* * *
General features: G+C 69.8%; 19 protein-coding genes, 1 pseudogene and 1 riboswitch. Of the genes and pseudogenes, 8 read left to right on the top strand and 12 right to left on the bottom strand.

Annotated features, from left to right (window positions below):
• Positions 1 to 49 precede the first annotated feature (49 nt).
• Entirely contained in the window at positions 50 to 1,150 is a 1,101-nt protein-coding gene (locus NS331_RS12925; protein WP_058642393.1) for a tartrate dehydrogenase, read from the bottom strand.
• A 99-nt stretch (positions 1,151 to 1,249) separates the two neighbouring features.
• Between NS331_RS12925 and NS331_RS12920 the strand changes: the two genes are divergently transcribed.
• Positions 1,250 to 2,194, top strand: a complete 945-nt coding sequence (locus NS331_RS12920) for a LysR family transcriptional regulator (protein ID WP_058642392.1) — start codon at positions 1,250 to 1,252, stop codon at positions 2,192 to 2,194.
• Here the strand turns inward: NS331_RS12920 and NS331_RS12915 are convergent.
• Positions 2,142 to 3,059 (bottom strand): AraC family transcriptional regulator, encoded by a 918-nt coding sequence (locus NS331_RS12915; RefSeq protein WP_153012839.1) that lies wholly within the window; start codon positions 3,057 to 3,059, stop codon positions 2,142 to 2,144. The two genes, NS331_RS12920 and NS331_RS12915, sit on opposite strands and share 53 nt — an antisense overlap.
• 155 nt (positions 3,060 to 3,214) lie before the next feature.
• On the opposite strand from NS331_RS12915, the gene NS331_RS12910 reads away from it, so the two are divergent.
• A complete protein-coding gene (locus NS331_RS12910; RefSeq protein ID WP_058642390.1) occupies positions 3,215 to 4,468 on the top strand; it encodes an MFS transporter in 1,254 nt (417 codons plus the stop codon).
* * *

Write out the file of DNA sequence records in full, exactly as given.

General features: G+C 69.8%; 19 protein-coding genes, 1 pseudogene and 1 riboswitch. Of the genes and pseudogenes, 8 read left to right on the top strand and 12 right to left on the bottom strand.

Annotated features, from left to right (window positions below):
• Positions 1 to 49 precede the first annotated feature (49 nt).
• Entirely contained in the window at positions 50 to 1,150 is a 1,101-nt protein-coding gene (locus NS331_RS12925; protein WP_058642393.1) for a tartrate dehydrogenase, read from the bottom strand.
• A 99-nt stretch (positions 1,151 to 1,249) separates the two neighbouring features.
• Between NS331_RS12925 and NS331_RS12920 the strand changes: the two genes are divergently transcribed.
• Positions 1,250 to 2,194, top strand: a complete 945-nt coding sequence (locus NS331_RS12920) for a LysR family transcriptional regulator (protein ID WP_058642392.1) — start codon at positions 1,250 to 1,252, stop codon at positions 2,192 to 2,194.
• Here the strand turns inward: NS331_RS12920 and NS331_RS12915 are convergent.
• Positions 2,142 to 3,059 (bottom strand): AraC family transcriptional regulator, encoded by a 918-nt coding sequence (locus NS331_RS12915; RefSeq protein WP_153012839.1) that lies wholly within the window; start codon positions 3,057 to 3,059, stop codon positions 2,142 to 2,144. The two genes, NS331_RS12920 and NS331_RS12915, sit on opposite strands and share 53 nt — an antisense overlap.
• 155 nt (positions 3,060 to 3,214) lie before the next feature.
• On the opposite strand from NS331_RS12915, the gene NS331_RS12910 reads away from it, so the two are divergent.
• A complete protein-coding gene (locus NS331_RS12910; RefSeq protein ID WP_058642390.1) occupies positions 3,215 to 4,468 on the top strand; it encodes an MFS transporter in 1,254 nt (417 codons plus the stop codon).